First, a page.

[Coral-List] parrotfishes and coral reef health

Charles Delbeek cdelbeek at calacademy.org
Wed Feb 15 10:25:41 EST 2017

Les could you comment on the role that hurricanes and severe storms play in
this scenario? I would think that such events would scour reef surfaces as
well as any herbivore but the lack of grazers may not prevent their rapid

*J. Charles Delbeek, M.Sc. *Assistant Curator, Steinhart Aquarium
California Academy of Sciences

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On Tue, Feb 14, 2017 at 10:25 AM, Kaufman, Leslie S <lesk at bu.edu> wrote:

> Hi everybody.
> So I’ve been following this herbivore engagement, and I am puzzled about
> one thing.  As experienced coral reef scientists, why are we insisting on
> taking such an over simplistic view of things?  I think Gene was on the
> right track here.  Or maybe he just wasn’t on any track, and this was
> healthy.
> Where the field is at, is that we’ve acknowledged that the relationship
> between herbivory and reef benthic communities is not best approximated by
> linear (as in straight line) models, and may not even be best fitted to
> curvilinear relationships (as in still assuming global consistency, or a
> single equation for the entire graph volume).  Like everything else on a
> coral reef (or in your mouth) herbivore-benthic dynamics on oral reefs are
> complex.  Within certain limited domains in space and time, a simple,
> straightforward model is fine.  Speaking broadly, circumstances vary, a
> lot, and so do the rules of community organization.
> What we’ve been trying to figure out is how the rules work in any
> particular segment of the parameter space within which coral reefs can
> exist, and where you fall out of that space (or off of the manifold
> encompassing the range of possible conditions in which coral reefs of some
> sort can exist).
> So, for example, take Diadema antillarum.  Several decades ago, when
> seemingly healthy coral reefs were still a thing in the Caribbean, Diadema
> played a critical role in maintaining hard coral dominance, as a grazer,
> most particularly on the reef crest and shallow fore and back reefs, to a
> depth of about 8 meters, and then rapidly falling off in abundance and
> influence as you headed out into deeper water.
> What many had not noticed is that the herbivorous fish communities over
> much of the tropical west Atlantic were already severely overfished.  Well,
> in Jamaica it was hard not to notice this because the low fish biomass was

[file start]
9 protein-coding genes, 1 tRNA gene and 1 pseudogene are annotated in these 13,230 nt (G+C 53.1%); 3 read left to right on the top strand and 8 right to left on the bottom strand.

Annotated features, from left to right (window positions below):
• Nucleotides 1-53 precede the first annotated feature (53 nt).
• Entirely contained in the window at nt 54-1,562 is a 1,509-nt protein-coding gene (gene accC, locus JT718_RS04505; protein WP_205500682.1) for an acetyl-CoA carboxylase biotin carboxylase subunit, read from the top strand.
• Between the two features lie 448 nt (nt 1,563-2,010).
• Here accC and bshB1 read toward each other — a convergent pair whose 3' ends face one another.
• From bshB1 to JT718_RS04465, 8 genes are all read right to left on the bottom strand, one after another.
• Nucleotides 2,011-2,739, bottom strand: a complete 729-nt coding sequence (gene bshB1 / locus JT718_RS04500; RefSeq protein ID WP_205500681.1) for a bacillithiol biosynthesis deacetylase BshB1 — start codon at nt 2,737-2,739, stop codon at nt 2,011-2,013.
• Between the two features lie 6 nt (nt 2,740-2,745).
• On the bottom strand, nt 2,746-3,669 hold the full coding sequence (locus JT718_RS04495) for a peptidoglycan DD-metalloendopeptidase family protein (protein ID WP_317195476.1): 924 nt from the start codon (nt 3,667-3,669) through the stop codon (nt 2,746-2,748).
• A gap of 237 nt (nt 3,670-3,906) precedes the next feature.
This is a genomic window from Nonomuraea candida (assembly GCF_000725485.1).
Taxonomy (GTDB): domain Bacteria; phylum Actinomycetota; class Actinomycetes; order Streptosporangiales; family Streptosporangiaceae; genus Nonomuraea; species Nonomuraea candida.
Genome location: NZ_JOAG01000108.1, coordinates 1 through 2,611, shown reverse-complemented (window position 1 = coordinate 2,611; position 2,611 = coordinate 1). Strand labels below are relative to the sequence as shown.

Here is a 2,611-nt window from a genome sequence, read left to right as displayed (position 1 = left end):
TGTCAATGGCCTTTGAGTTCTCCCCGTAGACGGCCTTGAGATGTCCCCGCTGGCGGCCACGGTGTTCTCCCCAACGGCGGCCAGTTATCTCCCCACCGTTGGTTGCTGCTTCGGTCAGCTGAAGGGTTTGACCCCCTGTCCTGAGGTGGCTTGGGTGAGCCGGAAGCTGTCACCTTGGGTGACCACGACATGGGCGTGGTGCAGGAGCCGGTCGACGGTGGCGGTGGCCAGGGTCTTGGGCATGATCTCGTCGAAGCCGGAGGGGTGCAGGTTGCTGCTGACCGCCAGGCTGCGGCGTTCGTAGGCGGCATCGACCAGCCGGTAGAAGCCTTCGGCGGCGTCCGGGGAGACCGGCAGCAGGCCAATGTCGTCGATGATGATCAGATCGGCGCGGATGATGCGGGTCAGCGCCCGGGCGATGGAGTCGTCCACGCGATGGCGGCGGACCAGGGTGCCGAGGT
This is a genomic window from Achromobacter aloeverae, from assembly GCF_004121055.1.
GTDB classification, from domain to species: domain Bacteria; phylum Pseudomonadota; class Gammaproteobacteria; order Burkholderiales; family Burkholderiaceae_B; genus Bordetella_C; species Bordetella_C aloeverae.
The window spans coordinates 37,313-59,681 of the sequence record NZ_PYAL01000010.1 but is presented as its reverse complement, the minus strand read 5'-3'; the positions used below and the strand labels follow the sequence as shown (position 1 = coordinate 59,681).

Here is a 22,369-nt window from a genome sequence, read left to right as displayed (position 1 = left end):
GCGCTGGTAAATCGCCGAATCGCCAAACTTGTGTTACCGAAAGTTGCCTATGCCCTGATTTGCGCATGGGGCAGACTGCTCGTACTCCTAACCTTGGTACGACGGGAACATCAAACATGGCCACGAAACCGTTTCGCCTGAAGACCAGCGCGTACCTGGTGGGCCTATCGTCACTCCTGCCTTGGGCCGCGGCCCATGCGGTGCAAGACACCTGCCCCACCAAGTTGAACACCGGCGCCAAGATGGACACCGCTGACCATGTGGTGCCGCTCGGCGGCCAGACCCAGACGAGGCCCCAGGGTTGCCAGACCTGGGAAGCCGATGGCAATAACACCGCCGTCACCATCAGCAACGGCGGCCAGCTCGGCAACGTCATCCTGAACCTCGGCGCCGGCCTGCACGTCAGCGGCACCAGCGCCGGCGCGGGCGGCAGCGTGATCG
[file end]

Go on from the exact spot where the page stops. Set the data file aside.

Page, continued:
> so extremely low, but elsewhere I suppose it could slip by.  Grazing fishes
> also peaked in biomass in shallow water, where the reef crest was attended
> by Sparisoma rubripinne, S. viride, and Scarus vetula particularly, plus in
> some places sizable schools of Scarus coelestinus and to a lesser extent S.
> guacamaia.  The parrotfishes were coeval with large schools of Acanthurus
> coeruleus with varying amounts of the other two acanthurids mixed in.
> Except in places where they’d been fished out.
> The urchins must have been extremely important because when they croaked
> in the early 1980’s epizootic, there were big blooms of macro algae
> followed in many places by the establishment of a blanket of recalcitrant,
> long-lived macrophytes, usually including Dictyota spp. and Lobophora
> variegate.  Poorly grazed shallows became infested in many places with
> Sargassum and Turbinaria.  In Florida, where the taking of herbivores was
> banned as early as 1980, grazing pressure was (and now is) fairly high in
> many places.  This has not guaranteed a return to coral dominance, though..
> Sometimes, for some reason, corallines fail to resurge.  Sometimes there
> are corallines but still very little settlement of framework-significant
> corals- possible recruitment limitation now that coral reef condition is so
> diminished as to compromise both self-recruitment locally, and rescue
> through larval connectivity.  We are living in the Age of Lags.  Under such
> circumstances, it is dangerous to jump to conclusions about how things are
> working…how they are working may be working very slowly.
> Within this broad setting there are an amazing number of bizarre
> possibilities.  For example, even decades ago, the eastern Antilles were
> dominated by fleshy algal pavements (and still are).  Herbivore biomass
> there varied, but was mostly concentrated in browsers (both urchins and
> fishes), not grazers, which may have operated so as to perpetuate the reign
> of the macrophytes.  At least we suggested as much back in 1977.  This is
> still the basic nature of fish and urchin assemblages associated with
> fleshy algal pavement.  They are similar to seagrass communities in this
> regard.
> In other places the densities of Diadema were so incredibly high (and they
> were BIG) that what you’d see is a carbonate moonscape with big gouges
> taken out of the coral rock, which itself was shot through with clionid
> sponges and other bioeroders.  One place this was very obvious was in
> Guadaloupe, but recently I saw something of this sort right outside
> Half-moon Bay on the west end of Jamaica.  It can still happen, even now.
> I think before we make broad generalizations about herbivores and coral
> reefs, we need to define the state space and clearly indicate where in it
> we are talking about.
> Much more interesting than assuming the whole world works exactly the same
> way, and ultimately, a much more powerful perspective as well if you want
> to make predictions.
> Les
> Les Kaufman
> Professor of Biology
> Boston University Marine Program
> Faculty Fellow, Pardee Center for the Study of the Longer-Range Future
> and
> Conservation Fellow
> Betty and Gordon Moore Center for Science
> Conservation International
> lesk at bu.edu<mailto:lesk at bu.edu>
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